The Black family, of Essex, had an empty chair at their table this holiday weekend. So did 477 other Vermont families who have lost a loved one to suicide since 2011. This public health crisis is ravaging Vermont’s families and communities.

Suicide is now the second leading cause of death for young Vermonters ages 15-24. You may be surprised to learn that these tragedies are preventable. Our legislative leaders just need to find the courage to prevent them.

Waiting periods save lives. The facts are irrefutable. Most acts of suicide are impulsive. The waiting period legislation would delay immediate access to firearms, inserting a critical buffer between impulse and action. In states that have courageously passed waiting period legislation, firearm suicides have declined.

The vast majority of people who attempt suicide survive their attempt and go on to live out their lives; unless they use a firearm. Guns are just too lethal. People who attempt suicide with a gun usually do not get a second chance at life.

Waiting periods work. The legislation is good public policy that will help prevent tragedies and curb a public health crisis. Legislators know this. This is, no doubt, why the Senate passed the bill through their chamber. Perhaps though, House members and House leadership, in particular, may have forgotten that gun violence prevention is also good politics.

For as long as anyone can remember, Vermont politicians were terrified of the power of the gun lobby. But the governor’s courageous actions last legislative session to pass common-sense gun safety measures proved gun violence prevention is a bipartisan issue that will be supported at the ballot box. Politicians should no longer fear the gun lobby.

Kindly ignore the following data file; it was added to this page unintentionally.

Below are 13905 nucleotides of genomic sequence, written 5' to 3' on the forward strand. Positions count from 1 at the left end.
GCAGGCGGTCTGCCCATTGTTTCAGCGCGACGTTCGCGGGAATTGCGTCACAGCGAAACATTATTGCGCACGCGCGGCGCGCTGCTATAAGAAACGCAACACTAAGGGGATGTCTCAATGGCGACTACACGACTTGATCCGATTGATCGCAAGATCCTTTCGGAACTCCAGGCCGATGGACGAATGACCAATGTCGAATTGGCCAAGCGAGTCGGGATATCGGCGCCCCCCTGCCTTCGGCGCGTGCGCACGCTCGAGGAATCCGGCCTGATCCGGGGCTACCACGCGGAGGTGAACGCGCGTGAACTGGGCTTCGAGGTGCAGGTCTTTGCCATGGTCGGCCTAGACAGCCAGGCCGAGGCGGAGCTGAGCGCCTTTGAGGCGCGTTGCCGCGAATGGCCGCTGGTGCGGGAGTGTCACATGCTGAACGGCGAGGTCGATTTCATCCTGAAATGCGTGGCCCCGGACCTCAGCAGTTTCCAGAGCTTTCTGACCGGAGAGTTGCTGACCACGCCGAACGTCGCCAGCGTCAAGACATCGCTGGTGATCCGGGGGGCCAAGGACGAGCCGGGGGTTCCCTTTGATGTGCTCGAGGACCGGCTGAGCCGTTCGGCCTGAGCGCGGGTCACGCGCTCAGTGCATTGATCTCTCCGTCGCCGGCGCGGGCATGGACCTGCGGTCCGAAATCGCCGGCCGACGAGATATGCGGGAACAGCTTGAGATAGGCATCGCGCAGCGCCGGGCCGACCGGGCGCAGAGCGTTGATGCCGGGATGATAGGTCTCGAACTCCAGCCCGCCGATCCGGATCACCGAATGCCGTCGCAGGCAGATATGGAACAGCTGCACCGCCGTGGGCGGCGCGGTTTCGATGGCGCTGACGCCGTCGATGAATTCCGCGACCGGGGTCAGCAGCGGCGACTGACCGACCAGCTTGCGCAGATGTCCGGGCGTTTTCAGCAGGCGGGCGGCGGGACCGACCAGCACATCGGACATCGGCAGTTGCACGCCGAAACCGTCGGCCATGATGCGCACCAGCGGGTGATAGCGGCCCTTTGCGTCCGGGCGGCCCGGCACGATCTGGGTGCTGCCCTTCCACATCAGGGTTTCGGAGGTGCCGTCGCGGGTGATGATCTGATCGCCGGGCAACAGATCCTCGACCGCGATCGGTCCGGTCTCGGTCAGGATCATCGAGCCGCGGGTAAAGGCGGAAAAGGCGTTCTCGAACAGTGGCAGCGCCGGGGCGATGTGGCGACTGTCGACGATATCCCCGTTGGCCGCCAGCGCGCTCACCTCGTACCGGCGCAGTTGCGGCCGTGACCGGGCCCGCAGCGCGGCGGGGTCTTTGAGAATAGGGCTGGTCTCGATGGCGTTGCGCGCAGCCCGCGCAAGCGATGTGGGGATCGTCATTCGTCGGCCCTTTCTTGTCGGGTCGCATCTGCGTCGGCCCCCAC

The last session saw Vermont pass the most comprehensive set of gun violence prevention measures in our state’s history. Rather than losing their seats, elected officials who supported this legislation were strongly supported and re-elected on Election Day. The governor won his primary and general elections decisively and legislators on both sides of the aisle were sent back to Montpelier. Today, gun violence prevention is a bipartisan issue.

The vast majority of Vermonters support gun violence prevention measures — including waiting periods. Vermonters, like Americans throughout the country, are sick of the senseless violence — the mass shootings, fatal domestic violence incidents and alarming suicide trends. They have had enough. We want to see action.

By passing waiting period legislation, our elected officials have the power to save lives. It is the right thing to do. This legislation will help prevent tragedies and ensure that more families don’t have to face empty chairs at their dining tables in the years to come. And if this isn’t motivation enough — which, let’s be clear, it should be — it is also just good politics.

Elissa Pine is president of GunSense Vermont, a group dedicated to eliminating gun violence in Vermont.

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